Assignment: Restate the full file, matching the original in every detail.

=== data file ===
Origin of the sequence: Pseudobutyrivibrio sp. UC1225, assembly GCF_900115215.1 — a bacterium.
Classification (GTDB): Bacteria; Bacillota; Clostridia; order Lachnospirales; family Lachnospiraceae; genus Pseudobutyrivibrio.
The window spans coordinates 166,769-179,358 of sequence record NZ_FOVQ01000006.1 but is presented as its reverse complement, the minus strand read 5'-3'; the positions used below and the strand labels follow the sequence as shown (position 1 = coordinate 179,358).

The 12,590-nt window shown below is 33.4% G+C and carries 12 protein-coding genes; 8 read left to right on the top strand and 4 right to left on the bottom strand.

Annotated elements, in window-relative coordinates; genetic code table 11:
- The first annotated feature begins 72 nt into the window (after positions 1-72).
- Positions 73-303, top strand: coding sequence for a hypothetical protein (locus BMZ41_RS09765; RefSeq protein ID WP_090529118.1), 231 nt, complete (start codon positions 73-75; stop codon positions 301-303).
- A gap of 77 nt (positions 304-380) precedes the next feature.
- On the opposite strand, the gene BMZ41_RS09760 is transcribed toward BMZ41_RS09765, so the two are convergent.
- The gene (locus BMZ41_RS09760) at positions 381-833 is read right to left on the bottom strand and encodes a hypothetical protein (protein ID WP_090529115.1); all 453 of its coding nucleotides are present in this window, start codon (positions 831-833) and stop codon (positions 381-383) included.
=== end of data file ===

Origin of the sequence: Pseudobutyrivibrio sp. UC1225, assembly GCF_900115215.1 — a bacterium.
Classification (GTDB): Bacteria; Bacillota; Clostridia; order Lachnospirales; family Lachnospiraceae; genus Pseudobutyrivibrio.
The window spans coordinates 166,769-179,358 of sequence record NZ_FOVQ01000006.1 but is presented as its reverse complement, the minus strand read 5'-3'; the positions used below and the strand labels follow the sequence as shown (position 1 = coordinate 179,358).

The 12,590-nt window shown below is 33.4% G+C and carries 12 protein-coding genes; 8 read left to right on the top strand and 4 right to left on the bottom strand.

Annotated elements, in window-relative coordinates; genetic code table 11:
- The first annotated feature begins 72 nt into the window (after positions 1-72).
- Positions 73-303, top strand: coding sequence for a hypothetical protein (locus BMZ41_RS09765; RefSeq protein ID WP_090529118.1), 231 nt, complete (start codon positions 73-75; stop codon positions 301-303).
- A gap of 77 nt (positions 304-380) precedes the next feature.
- On the opposite strand, the gene BMZ41_RS09760 is transcribed toward BMZ41_RS09765, so the two are convergent.
- The gene (locus BMZ41_RS09760) at positions 381-833 is read right to left on the bottom strand and encodes a hypothetical protein (protein ID WP_090529115.1); all 453 of its coding nucleotides are present in this window, start codon (positions 831-833) and stop codon (positions 381-383) included.